The border is not intended to keep undocumented people out. The goal is to make sure that entering the United States without papers is dangerous, traumatizing, and expensive—but possible. The point of deportations is not to empty the US of undocumented people. It is to terrorize those who live in the US with the threat of deportation. This serves to maintain a caste system by blackmailing a captive population.
So long as a massive part of the US population lives in constant danger and without any rights, employers have access to a vast pool of disposable labor that is easy to exploit. This drives down wages for workers with US citizenship, too. But it’s not undocumented immigrants who are “stealing their jobs”—it’s the border itself.
Accusing migrants of stealing jobs from US citizens is blaming the victim. If everyone were accorded the same rights, if national boundaries did not artificially create impoverished populations in countries that are stripped of natural resources and treated as garbage dumps, migrant labor could not undercut anyone else’s job opportunities. If not for all the risks and pressures undocumented workers face, they would be able to obtain the same price for their labor as everyone else. Time and again, undocumented workers have demonstrated their courage in struggles for higher wages, despite having to overcome obstacles other workers do not face. But border enforcement drives down wages across the board. That’s the point of it.
In deporting people who have lived in the US for decades, the US government is using Mexico as a concentration camp to conceal unemployment and other problems. The desperation and the firearms produced in the US reappear in Mexico in a brutal illegal economy driven by the appetite of US consumers for narcotics. This is a way of exporting the violence that is essential to maintaining such tremendous imbalances of power. And as it has become more difficult and therefore more expensive to enter the United States without documents, the cartels have been drawn into the business, creating a feedback loop of brutality that the US authorities use to justify further the clampdowns.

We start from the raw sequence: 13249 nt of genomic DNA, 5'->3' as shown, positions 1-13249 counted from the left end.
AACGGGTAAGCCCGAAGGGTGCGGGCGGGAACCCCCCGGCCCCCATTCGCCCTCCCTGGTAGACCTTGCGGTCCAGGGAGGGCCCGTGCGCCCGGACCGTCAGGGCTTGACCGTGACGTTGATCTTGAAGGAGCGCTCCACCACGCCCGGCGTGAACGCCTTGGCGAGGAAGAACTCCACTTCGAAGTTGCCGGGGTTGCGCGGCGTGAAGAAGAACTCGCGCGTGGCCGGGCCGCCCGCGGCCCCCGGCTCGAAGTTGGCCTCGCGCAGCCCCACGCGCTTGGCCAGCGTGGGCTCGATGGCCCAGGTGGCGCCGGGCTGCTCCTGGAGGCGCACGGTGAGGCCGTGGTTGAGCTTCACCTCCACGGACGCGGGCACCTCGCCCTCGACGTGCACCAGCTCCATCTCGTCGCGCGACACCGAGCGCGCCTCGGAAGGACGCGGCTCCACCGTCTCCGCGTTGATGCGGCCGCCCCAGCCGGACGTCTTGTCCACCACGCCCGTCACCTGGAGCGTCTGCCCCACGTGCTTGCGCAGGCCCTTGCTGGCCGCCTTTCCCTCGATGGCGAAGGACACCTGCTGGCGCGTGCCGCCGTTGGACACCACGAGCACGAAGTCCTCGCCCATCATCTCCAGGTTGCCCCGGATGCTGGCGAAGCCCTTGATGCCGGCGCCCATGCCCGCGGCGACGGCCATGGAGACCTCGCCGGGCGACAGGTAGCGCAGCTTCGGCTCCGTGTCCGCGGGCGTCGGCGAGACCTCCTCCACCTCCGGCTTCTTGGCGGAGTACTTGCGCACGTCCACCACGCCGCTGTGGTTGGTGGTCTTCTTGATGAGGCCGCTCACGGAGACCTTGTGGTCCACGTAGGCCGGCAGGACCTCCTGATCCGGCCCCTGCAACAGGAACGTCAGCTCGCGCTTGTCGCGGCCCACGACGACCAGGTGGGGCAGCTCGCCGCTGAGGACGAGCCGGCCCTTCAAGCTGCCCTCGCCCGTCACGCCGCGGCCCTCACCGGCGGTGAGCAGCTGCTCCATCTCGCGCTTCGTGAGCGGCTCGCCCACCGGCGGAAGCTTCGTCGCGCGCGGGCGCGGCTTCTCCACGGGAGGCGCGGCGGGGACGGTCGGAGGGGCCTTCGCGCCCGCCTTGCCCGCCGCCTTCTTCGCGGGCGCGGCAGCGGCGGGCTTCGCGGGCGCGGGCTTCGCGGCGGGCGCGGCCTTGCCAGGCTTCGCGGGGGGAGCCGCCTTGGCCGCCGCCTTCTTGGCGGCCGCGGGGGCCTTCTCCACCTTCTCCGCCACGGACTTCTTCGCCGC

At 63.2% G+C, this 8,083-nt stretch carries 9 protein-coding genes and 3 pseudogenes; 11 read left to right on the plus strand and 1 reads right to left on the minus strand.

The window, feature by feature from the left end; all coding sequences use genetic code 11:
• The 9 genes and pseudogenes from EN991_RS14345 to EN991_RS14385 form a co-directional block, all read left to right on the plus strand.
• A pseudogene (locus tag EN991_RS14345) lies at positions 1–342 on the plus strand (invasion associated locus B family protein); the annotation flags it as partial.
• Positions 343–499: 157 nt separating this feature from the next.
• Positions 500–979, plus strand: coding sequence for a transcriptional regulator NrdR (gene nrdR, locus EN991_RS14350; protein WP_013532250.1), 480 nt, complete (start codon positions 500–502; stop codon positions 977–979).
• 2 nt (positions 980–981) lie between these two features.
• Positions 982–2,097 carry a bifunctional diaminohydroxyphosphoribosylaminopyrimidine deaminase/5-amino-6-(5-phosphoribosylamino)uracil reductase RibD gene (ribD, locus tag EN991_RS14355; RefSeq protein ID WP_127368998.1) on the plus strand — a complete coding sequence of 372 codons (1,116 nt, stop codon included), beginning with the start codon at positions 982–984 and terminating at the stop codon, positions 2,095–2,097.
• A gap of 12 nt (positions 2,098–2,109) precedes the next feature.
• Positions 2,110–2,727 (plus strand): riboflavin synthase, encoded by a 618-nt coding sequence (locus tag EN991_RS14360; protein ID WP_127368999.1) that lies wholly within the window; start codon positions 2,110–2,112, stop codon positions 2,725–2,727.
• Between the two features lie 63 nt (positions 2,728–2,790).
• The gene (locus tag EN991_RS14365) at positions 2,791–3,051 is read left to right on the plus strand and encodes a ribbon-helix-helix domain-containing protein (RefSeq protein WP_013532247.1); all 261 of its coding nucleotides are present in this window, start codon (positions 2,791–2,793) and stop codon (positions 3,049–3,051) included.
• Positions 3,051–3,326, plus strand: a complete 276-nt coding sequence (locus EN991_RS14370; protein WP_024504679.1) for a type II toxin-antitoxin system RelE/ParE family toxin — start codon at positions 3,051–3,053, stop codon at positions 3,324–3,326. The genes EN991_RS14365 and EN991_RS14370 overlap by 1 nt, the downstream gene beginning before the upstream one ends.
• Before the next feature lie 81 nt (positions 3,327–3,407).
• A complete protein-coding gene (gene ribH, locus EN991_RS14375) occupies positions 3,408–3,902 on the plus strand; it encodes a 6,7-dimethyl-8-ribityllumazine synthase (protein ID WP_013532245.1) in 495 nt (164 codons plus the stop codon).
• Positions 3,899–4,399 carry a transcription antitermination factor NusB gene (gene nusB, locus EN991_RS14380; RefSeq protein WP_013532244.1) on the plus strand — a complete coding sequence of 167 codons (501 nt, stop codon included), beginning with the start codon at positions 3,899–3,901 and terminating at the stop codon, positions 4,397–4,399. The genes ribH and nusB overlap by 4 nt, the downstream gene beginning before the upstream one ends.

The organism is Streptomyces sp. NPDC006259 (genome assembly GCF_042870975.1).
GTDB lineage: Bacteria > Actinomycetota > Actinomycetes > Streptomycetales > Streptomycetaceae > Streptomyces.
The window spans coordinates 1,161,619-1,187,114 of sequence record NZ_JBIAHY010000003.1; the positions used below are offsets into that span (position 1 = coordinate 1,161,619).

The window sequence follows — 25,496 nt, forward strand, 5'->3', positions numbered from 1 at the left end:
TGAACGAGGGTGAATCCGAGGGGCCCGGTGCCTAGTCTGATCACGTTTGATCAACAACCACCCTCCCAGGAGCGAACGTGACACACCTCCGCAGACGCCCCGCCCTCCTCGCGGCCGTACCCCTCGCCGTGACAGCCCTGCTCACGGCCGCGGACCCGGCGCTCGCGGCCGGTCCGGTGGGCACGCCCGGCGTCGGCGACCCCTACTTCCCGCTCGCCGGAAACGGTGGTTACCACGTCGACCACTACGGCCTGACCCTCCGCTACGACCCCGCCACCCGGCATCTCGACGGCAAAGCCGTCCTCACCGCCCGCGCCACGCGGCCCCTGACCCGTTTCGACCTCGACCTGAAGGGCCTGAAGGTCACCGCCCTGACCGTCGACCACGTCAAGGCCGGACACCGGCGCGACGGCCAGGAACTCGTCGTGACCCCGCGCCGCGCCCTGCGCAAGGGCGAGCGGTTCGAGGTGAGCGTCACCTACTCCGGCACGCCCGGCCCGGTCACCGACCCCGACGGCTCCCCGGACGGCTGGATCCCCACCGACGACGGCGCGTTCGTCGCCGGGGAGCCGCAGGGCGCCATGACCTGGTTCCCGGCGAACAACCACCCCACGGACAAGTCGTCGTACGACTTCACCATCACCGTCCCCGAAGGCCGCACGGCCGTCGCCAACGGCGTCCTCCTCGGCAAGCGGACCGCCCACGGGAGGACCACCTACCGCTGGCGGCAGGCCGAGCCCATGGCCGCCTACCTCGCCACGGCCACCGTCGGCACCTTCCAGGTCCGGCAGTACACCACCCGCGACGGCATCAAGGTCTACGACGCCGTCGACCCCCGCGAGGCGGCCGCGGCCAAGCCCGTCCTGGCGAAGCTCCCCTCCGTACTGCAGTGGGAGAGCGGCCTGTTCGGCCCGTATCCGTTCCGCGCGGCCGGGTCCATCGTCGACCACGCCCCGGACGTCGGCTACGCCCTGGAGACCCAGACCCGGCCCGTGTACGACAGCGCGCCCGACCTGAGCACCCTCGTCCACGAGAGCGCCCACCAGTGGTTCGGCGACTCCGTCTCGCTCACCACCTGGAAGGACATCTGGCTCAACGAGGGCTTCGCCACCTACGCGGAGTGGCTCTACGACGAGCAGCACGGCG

The cycle repeats and intensifies.
The border sends resources and profits one way, and human beings the other. This is how the rich amass great concentrations of wealth: not just by accumulating resources in one place, but also by excluding people from them.
If a prisoner is a person contained by walls, what does that make us? Prisons don’t just contain the people inside them. When the border is everywhere, everyone is transformed into a prisoner or prison guard.
It’s easy to be bribed by the advantages of citizenship: being able to travel more freely, being allowed to participate legally in the labor market, being able to access what is left of government assistance, being acknowledged as a part of society. Yet these privileges come at a terrible cost, for the documents one person holds only have value because others are without them. Their value is based on artificial scarcity.
As long as there is a border between you and those less fortunate than you, you can be sure there will also be borders above you, keeping you from things that you need. Some people are deported, others are evicted, but the fundamental mechanisms are the same. And who will help you tear down the borders above you, if not the people separated from you by the borders below?
Borders are just social constructs—they are imaginary frameworks imposed on the real world. There is nothing necessary or inevitable about them. Were it not for the violence of the believers, they would cease to exist.
Crossing the border without documents is a way of resisting. So is getting to know people who are affected by the border in ways that you are not, setting out to understand and share their struggles. Together, we can make the border unenforceable—a step towards creating a world in which everyone will be free to travel wherever they desire, to use their creative energy however they see fit, to fulfill their potential on their own terms.